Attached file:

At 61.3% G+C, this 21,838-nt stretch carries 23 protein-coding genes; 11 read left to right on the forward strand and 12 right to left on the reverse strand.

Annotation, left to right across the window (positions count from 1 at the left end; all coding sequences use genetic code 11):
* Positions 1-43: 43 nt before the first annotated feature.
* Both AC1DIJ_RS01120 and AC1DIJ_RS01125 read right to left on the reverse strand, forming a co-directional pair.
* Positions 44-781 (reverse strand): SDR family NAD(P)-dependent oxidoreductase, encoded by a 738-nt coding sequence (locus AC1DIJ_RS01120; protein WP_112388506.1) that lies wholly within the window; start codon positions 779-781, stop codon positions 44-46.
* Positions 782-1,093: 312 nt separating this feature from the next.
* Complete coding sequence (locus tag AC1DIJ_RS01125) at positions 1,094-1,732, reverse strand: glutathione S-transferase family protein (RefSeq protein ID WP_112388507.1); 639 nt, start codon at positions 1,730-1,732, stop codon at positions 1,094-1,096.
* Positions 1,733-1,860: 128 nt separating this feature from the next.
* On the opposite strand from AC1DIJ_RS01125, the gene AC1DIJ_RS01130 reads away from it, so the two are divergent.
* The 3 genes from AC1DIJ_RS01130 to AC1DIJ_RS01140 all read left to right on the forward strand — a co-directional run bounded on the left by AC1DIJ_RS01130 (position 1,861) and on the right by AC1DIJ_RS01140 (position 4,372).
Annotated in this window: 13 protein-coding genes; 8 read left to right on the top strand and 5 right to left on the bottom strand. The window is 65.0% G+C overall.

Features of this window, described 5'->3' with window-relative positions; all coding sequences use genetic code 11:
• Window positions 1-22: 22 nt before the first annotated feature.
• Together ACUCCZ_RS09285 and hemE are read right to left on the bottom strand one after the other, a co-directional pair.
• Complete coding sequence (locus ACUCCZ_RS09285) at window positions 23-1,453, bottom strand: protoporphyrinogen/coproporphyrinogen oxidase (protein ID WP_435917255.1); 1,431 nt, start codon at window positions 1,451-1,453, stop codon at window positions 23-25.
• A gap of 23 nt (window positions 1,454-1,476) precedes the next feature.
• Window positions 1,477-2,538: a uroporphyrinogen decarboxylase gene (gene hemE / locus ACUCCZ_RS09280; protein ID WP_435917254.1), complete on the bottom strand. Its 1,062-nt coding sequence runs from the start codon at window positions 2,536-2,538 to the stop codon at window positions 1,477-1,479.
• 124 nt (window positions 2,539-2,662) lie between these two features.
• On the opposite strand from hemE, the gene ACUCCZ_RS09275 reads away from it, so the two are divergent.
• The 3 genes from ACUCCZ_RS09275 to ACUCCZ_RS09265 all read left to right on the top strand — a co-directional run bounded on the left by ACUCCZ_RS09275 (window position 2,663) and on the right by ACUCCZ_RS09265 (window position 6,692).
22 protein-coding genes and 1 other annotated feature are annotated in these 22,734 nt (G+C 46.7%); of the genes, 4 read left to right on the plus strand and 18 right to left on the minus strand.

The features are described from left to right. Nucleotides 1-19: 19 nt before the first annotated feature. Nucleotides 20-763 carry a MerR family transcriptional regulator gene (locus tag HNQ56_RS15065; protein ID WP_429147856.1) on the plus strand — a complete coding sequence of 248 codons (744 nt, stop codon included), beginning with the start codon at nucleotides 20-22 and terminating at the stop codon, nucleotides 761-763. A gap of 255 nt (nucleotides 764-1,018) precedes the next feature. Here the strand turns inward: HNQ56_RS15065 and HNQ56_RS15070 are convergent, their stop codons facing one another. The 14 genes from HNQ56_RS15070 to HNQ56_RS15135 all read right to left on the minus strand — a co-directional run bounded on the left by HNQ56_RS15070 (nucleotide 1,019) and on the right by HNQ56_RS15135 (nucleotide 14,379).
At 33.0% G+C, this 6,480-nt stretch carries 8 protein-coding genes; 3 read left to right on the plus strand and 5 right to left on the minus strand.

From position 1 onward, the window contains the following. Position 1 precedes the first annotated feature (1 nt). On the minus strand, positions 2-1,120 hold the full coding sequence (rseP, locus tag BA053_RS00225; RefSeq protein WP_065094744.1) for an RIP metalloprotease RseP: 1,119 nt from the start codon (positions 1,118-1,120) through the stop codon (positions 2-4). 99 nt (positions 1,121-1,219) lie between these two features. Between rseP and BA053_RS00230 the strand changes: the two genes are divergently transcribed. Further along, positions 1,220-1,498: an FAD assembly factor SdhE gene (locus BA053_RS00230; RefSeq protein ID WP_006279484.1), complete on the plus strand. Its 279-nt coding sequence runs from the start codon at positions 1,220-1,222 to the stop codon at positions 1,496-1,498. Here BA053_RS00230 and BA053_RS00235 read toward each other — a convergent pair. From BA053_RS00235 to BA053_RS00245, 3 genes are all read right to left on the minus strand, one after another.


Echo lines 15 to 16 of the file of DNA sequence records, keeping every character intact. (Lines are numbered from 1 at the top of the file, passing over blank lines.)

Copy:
• Complete coding sequence (locus ACUCCZ_RS09285) at window positions 23-1,453, bottom strand: protoporphyrinogen/coproporphyrinogen oxidase (protein ID WP_435917255.1); 1,431 nt, start codon at window positions 1,451-1,453, stop codon at window positions 23-25.
• A gap of 23 nt (window positions 1,454-1,476) precedes the next feature.